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Minerva Chir. 2009 Apr;64(2):135-46.

Minimally invasive surgery compared to open procedures in esophagectomy for cancer: a systematic review of the literature.

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Department of Surgery, University Medical Center Utrecht, Utrecht, The Netherlands.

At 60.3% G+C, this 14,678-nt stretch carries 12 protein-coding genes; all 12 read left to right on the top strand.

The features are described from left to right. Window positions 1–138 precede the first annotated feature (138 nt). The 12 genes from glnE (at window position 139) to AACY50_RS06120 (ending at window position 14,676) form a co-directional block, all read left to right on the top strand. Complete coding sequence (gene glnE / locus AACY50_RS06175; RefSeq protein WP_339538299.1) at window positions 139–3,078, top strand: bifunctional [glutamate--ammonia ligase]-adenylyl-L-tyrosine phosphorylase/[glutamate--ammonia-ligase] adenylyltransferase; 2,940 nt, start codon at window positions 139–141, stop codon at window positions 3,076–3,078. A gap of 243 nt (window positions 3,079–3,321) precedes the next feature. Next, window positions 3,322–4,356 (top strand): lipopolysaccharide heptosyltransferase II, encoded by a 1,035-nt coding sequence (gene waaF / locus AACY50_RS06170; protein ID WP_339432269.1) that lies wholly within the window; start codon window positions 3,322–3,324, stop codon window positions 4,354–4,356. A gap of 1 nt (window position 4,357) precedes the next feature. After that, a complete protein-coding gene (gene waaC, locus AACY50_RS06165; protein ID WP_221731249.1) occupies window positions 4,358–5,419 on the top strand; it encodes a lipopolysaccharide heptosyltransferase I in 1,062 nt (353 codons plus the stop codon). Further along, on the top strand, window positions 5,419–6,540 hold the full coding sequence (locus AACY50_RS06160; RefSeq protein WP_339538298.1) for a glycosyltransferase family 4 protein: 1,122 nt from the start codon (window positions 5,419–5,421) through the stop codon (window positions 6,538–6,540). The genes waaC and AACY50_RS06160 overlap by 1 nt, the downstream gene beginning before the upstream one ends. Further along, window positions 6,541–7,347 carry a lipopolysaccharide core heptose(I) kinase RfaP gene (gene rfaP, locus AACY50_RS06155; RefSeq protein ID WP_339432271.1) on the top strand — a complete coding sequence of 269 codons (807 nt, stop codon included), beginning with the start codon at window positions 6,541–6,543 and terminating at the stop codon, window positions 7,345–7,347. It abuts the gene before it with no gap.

The impact of minimally invasive esophagectomy (MIE) on short term perioperative outcomes as opposed to open transhiatal esophagectomy (THE) and transthoracic esophagectomy (TTE) is still under debate. This systematic review attempts to answer whether minimally invasive surgery has improved short term outcomes compared to conventional open surgery in the management of esophageal cancer. A systematic literature search was performed using synonyms for esophagectomy, cancer and minimally invasive surgery. Ten case-controlled studies were retrieved and one systematic review. Data collection was grouped by surgical approach. Overall MIE data shows decreased blood loss (577 mL for conventional open surgery versus 312 mL for MIE) and reduction of hospital and ICU stay (open 19.6 days versus MIE 14.9 days, and open 7.6 days versus MIE 4.5 days respectively). Total complication rates are 60.4% for open esophagectomy and 43.8% for MIE. Pulmonary complications occur in 22.9% and 15.1% of respective procedures. Mean lymph node retrieval was higher in MIE (open 20.2 versus MIE 23.8). This review confirms the feasibility and safeness of minimally invasive surgery for esophageal cancer. Moreover, the retrieved studies collectively point towards improved short term outcomes after MIE. These results should be confirmed in randomized controlled trials.

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